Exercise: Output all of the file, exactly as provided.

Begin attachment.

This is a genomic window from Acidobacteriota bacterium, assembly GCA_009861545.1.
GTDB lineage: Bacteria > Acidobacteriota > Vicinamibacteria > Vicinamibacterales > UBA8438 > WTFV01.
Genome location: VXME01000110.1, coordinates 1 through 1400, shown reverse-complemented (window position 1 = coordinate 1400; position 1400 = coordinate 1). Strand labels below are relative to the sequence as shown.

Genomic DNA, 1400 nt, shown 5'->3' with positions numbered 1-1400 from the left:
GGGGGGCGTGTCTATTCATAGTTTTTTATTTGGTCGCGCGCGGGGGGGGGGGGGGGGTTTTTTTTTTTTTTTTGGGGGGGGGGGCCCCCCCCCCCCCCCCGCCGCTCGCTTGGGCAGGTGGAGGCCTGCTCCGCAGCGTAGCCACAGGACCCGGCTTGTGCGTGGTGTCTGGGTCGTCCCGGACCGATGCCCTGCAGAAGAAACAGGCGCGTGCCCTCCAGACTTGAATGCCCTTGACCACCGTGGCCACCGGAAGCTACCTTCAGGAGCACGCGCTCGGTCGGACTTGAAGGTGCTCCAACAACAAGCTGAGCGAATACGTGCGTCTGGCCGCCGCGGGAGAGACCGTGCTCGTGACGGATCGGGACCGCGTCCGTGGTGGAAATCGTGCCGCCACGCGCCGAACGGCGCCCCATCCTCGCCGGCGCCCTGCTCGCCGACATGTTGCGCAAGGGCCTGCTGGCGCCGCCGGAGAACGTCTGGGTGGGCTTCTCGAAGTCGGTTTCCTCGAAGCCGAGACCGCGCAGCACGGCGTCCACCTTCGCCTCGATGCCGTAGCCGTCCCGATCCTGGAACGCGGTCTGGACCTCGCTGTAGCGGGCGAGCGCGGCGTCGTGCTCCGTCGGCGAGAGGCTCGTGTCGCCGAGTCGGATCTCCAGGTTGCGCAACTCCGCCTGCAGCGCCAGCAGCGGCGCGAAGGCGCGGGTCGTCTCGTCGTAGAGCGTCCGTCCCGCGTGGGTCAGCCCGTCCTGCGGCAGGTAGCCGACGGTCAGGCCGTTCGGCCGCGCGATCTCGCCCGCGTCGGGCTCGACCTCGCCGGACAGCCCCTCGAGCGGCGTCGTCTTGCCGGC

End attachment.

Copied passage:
This is a genomic window from Acidobacteriota bacterium, assembly GCA_009861545.1.
GTDB lineage: Bacteria > Acidobacteriota > Vicinamibacteria > Vicinamibacterales > UBA8438 > WTFV01.
Genome location: VXME01000110.1, coordinates 1 through 1400, shown reverse-complemented (window position 1 = coordinate 1400; position 1400 = coordinate 1). Strand labels below are relative to the sequence as shown.

Genomic DNA, 1400 nt, shown 5'->3' with positions numbered 1-1400 from the left:
GGGGGGCGTGTCTATTCATAGTTTTTTATTTGGTCGCGCGCGGGGGGGGGGGGGGGGTTTTTTTTTTTTTTTTGGGGGGGGGGGCCCCCCCCCCCCCCCCGCCGCTCGCTTGGGCAGGTGGAGGCCTGCTCCGCAGCGTAGCCACAGGACCCGGCTTGTGCGTGGTGTCTGGGTCGTCCCGGACCGATGCCCTGCAGAAGAAACAGGCGCGTGCCCTCCAGACTTGAATGCCCTTGACCACCGTGGCCACCGGAAGCTACCTTCAGGAGCACGCGCTCGGTCGGACTTGAAGGTGCTCCAACAACAAGCTGAGCGAATACGTGCGTCTGGCCGCCGCGGGAGAGACCGTGCTCGTGACGGATCGGGACCGCGTCCGTGGTGGAAATCGTGCCGCCACGCGCCGAACGGCGCCCCATCCTCGCCGGCGCCCTGCTCGCCGACATGTTGCGCAAGGGCCTGCTGGCGCCGCCGGAGAACGTCTGGGTGGGCTTCTCGAAGTCGGTTTCCTCGAAGCCGAGACCGCGCAGCACGGCGTCCACCTTCGCCTCGATGCCGTAGCCGTCCCGATCCTGGAACGCGGTCTGGACCTCGCTGTAGCGGGCGAGCGCGGCGTCGTGCTCCGTCGGCGAGAGGCTCGTGTCGCCGAGTCGGATCTCCAGGTTGCGCAACTCCGCCTGCAGCGCCAGCAGCGGCGCGAAGGCGCGGGTCGTCTCGTCGTAGAGCGTCCGTCCCGCGTGGGTCAGCCCGTCCTGCGGCAGGTAGCCGACGGTCAGGCCGTTCGGCCGCGCGATCTCGCCCGCGTCGGGCTCGACCTCGCCGGACAGCCCCTCGAGCGGCGTCGTCTTGCCGGC